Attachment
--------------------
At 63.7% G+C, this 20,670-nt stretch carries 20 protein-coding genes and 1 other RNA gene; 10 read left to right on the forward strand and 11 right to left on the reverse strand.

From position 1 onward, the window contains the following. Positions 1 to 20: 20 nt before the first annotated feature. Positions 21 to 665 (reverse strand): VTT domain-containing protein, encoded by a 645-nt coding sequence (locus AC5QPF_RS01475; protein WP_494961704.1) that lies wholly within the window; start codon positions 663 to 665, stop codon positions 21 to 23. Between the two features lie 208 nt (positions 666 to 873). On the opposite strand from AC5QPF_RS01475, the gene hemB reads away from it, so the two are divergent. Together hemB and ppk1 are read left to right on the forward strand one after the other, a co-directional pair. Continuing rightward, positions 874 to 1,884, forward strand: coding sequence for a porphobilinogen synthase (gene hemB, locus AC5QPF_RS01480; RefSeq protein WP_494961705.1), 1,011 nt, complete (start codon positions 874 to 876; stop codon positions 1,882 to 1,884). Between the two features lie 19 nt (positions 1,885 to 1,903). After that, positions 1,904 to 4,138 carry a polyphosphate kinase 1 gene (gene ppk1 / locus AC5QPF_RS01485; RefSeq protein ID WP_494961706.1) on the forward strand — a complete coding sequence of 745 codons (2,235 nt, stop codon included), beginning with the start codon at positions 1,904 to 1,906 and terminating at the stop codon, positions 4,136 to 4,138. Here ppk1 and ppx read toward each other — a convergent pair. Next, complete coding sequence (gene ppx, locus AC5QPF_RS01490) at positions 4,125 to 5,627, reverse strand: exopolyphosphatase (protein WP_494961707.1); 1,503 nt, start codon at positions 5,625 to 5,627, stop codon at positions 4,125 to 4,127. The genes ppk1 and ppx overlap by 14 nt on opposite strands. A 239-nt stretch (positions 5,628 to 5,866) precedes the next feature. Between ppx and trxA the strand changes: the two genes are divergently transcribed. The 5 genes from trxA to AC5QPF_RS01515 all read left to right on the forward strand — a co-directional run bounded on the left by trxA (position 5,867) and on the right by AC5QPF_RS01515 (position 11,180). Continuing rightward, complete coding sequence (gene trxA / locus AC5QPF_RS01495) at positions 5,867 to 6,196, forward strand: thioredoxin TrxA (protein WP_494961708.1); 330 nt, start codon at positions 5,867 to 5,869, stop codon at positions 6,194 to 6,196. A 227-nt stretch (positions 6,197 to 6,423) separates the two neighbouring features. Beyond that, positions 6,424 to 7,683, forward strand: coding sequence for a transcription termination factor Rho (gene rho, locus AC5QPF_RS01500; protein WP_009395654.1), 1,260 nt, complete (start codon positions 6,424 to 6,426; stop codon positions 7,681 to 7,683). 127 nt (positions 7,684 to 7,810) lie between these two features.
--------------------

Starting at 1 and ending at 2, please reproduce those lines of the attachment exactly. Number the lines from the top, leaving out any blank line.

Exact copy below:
At 63.7% G+C, this 20,670-nt stretch carries 20 protein-coding genes and 1 other RNA gene; 10 read left to right on the forward strand and 11 right to left on the reverse strand.

From position 1 onward, the window contains the following. Positions 1 to 20: 20 nt before the first annotated feature. Positions 21 to 665 (reverse strand): VTT domain-containing protein, encoded by a 645-nt coding sequence (locus AC5QPF_RS01475; protein WP_494961704.1) that lies wholly within the window; start codon positions 663 to 665, stop codon positions 21 to 23. Between the two features lie 208 nt (positions 666 to 873). On the opposite strand from AC5QPF_RS01475, the gene hemB reads away from it, so the two are divergent. Together hemB and ppk1 are read left to right on the forward strand one after the other, a co-directional pair. Continuing rightward, positions 874 to 1,884, forward strand: coding sequence for a porphobilinogen synthase (gene hemB, locus AC5QPF_RS01480; RefSeq protein WP_494961705.1), 1,011 nt, complete (start codon positions 874 to 876; stop codon positions 1,882 to 1,884). Between the two features lie 19 nt (positions 1,885 to 1,903). After that, positions 1,904 to 4,138 carry a polyphosphate kinase 1 gene (gene ppk1 / locus AC5QPF_RS01485; RefSeq protein ID WP_494961706.1) on the forward strand — a complete coding sequence of 745 codons (2,235 nt, stop codon included), beginning with the start codon at positions 1,904 to 1,906 and terminating at the stop codon, positions 4,136 to 4,138. Here ppk1 and ppx read toward each other — a convergent pair. Next, complete coding sequence (gene ppx, locus AC5QPF_RS01490) at positions 4,125 to 5,627, reverse strand: exopolyphosphatase (protein WP_494961707.1); 1,503 nt, start codon at positions 5,625 to 5,627, stop codon at positions 4,125 to 4,127. The genes ppk1 and ppx overlap by 14 nt on opposite strands. A 239-nt stretch (positions 5,628 to 5,866) precedes the next feature. Between ppx and trxA the strand changes: the two genes are divergently transcribed. The 5 genes from trxA to AC5QPF_RS01515 all read left to right on the forward strand — a co-directional run bounded on the left by trxA (position 5,867) and on the right by AC5QPF_RS01515 (position 11,180). Continuing rightward, complete coding sequence (gene trxA / locus AC5QPF_RS01495) at positions 5,867 to 6,196, forward strand: thioredoxin TrxA (protein WP_494961708.1); 330 nt, start codon at positions 5,867 to 5,869, stop codon at positions 6,194 to 6,196. A 227-nt stretch (positions 6,197 to 6,423) separates the two neighbouring features. Beyond that, positions 6,424 to 7,683, forward strand: coding sequence for a transcription termination factor Rho (gene rho, locus AC5QPF_RS01500; protein WP_009395654.1), 1,260 nt, complete (start codon positions 6,424 to 6,426; stop codon positions 7,681 to 7,683). 127 nt (positions 7,684 to 7,810) lie between these two features.